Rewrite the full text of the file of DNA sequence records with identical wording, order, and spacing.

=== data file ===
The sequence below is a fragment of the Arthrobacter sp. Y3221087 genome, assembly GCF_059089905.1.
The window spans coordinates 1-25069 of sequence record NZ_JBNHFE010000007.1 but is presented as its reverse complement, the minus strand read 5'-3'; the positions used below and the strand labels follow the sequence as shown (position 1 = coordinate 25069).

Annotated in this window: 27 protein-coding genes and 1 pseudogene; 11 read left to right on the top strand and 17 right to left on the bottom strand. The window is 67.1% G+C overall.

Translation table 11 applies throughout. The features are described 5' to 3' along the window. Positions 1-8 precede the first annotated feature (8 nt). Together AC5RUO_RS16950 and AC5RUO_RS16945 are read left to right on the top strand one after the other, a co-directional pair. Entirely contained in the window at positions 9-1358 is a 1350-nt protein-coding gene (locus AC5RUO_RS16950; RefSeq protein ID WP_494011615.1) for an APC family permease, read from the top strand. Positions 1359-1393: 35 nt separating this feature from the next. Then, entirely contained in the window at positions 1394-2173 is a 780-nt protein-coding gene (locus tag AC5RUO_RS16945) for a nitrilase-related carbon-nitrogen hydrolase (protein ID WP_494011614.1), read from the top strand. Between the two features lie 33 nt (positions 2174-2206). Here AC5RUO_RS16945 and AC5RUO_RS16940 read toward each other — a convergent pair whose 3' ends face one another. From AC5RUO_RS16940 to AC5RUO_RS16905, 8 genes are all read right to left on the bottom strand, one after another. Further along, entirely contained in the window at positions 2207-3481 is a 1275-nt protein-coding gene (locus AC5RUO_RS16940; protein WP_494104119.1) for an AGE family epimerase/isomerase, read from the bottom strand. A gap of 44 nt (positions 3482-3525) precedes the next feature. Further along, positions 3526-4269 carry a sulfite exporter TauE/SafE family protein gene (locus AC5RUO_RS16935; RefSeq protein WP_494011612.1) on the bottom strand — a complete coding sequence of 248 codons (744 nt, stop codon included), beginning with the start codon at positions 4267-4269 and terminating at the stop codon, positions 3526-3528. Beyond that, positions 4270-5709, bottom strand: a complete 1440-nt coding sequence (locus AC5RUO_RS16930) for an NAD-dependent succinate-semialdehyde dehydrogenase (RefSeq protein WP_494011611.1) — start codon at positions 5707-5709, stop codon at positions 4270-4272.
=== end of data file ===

The sequence below is a fragment of the Arthrobacter sp. Y3221087 genome, assembly GCF_059089905.1.
The window spans coordinates 1-25069 of sequence record NZ_JBNHFE010000007.1 but is presented as its reverse complement, the minus strand read 5'-3'; the positions used below and the strand labels follow the sequence as shown (position 1 = coordinate 25069).

Annotated in this window: 27 protein-coding genes and 1 pseudogene; 11 read left to right on the top strand and 17 right to left on the bottom strand. The window is 67.1% G+C overall.

Translation table 11 applies throughout. The features are described 5' to 3' along the window. Positions 1-8 precede the first annotated feature (8 nt). Together AC5RUO_RS16950 and AC5RUO_RS16945 are read left to right on the top strand one after the other, a co-directional pair. Entirely contained in the window at positions 9-1358 is a 1350-nt protein-coding gene (locus AC5RUO_RS16950; RefSeq protein ID WP_494011615.1) for an APC family permease, read from the top strand. Positions 1359-1393: 35 nt separating this feature from the next. Then, entirely contained in the window at positions 1394-2173 is a 780-nt protein-coding gene (locus tag AC5RUO_RS16945) for a nitrilase-related carbon-nitrogen hydrolase (protein ID WP_494011614.1), read from the top strand. Between the two features lie 33 nt (positions 2174-2206). Here AC5RUO_RS16945 and AC5RUO_RS16940 read toward each other — a convergent pair whose 3' ends face one another. From AC5RUO_RS16940 to AC5RUO_RS16905, 8 genes are all read right to left on the bottom strand, one after another. Further along, entirely contained in the window at positions 2207-3481 is a 1275-nt protein-coding gene (locus AC5RUO_RS16940; protein WP_494104119.1) for an AGE family epimerase/isomerase, read from the bottom strand. A gap of 44 nt (positions 3482-3525) precedes the next feature. Further along, positions 3526-4269 carry a sulfite exporter TauE/SafE family protein gene (locus AC5RUO_RS16935; RefSeq protein WP_494011612.1) on the bottom strand — a complete coding sequence of 248 codons (744 nt, stop codon included), beginning with the start codon at positions 4267-4269 and terminating at the stop codon, positions 3526-3528. Beyond that, positions 4270-5709, bottom strand: a complete 1440-nt coding sequence (locus AC5RUO_RS16930) for an NAD-dependent succinate-semialdehyde dehydrogenase (RefSeq protein WP_494011611.1) — start codon at positions 5707-5709, stop codon at positions 4270-4272.